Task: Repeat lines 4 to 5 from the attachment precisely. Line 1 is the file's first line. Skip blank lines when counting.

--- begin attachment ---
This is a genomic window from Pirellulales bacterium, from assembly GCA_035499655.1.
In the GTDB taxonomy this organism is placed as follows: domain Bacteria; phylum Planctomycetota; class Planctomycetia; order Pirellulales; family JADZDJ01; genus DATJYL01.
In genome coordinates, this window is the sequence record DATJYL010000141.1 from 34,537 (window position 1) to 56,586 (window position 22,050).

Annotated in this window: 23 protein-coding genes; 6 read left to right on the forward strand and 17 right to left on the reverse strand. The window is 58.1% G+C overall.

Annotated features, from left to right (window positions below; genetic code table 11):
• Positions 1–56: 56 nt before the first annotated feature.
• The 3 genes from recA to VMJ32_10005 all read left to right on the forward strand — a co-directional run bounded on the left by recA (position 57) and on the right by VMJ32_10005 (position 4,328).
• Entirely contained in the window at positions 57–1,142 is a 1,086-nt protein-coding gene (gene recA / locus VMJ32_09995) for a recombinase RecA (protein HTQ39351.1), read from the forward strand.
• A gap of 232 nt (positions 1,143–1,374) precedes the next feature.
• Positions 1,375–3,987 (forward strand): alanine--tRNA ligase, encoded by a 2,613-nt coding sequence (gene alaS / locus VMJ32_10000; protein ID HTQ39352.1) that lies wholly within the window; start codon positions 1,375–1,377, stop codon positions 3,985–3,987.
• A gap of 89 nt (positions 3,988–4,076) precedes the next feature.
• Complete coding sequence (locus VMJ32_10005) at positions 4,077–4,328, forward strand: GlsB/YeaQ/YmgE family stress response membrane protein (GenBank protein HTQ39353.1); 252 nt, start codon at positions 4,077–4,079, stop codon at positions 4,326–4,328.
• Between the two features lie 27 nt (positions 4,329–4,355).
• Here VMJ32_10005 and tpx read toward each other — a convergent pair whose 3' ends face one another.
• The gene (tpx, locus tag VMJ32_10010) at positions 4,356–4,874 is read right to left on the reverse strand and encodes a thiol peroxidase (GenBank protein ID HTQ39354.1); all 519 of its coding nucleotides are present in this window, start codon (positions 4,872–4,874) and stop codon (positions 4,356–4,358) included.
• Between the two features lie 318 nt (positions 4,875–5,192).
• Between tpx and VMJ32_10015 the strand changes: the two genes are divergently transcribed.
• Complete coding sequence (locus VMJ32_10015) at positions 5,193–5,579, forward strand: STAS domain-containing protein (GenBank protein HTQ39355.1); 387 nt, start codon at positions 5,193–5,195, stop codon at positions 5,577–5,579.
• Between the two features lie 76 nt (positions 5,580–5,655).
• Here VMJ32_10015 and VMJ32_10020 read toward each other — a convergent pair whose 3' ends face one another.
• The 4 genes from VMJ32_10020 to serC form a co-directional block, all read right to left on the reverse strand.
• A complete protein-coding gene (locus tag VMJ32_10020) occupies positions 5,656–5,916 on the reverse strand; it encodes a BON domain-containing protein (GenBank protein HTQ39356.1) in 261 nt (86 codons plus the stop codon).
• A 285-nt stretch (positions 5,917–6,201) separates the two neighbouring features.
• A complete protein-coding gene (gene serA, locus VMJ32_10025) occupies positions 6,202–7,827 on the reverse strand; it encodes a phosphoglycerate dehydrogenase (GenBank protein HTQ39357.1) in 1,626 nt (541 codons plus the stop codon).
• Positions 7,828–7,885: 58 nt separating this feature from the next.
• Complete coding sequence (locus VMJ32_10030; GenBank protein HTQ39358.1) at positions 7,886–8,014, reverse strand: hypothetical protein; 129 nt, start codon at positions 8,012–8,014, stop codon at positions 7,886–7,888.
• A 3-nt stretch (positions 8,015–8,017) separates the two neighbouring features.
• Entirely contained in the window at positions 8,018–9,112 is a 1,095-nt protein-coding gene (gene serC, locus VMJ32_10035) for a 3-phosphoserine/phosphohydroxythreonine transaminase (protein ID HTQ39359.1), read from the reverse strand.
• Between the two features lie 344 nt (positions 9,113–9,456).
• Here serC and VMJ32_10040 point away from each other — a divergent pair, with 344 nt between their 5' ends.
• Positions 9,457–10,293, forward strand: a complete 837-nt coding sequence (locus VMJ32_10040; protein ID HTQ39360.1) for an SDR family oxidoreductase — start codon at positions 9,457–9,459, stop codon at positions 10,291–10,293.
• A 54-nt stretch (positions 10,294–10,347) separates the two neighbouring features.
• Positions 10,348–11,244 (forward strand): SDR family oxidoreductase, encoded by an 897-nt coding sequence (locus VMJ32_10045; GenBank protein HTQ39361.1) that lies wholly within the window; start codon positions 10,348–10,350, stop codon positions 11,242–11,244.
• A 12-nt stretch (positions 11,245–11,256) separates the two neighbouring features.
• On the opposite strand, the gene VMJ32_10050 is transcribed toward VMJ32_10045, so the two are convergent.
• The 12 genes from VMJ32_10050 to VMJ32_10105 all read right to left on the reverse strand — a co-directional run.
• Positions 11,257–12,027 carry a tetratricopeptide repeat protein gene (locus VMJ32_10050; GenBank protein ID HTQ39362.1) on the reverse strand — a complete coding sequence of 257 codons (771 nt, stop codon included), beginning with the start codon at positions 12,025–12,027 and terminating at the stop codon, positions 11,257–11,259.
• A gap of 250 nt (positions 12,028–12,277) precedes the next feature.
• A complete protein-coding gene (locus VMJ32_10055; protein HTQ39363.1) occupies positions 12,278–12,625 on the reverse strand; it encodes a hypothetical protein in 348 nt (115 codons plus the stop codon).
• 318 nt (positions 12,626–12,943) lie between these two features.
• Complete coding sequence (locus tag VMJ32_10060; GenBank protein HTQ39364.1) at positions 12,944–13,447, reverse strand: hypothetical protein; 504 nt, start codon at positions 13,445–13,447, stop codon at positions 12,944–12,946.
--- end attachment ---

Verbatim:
Annotated in this window: 23 protein-coding genes; 6 read left to right on the forward strand and 17 right to left on the reverse strand. The window is 58.1% G+C overall.

Annotated features, from left to right (window positions below; genetic code table 11):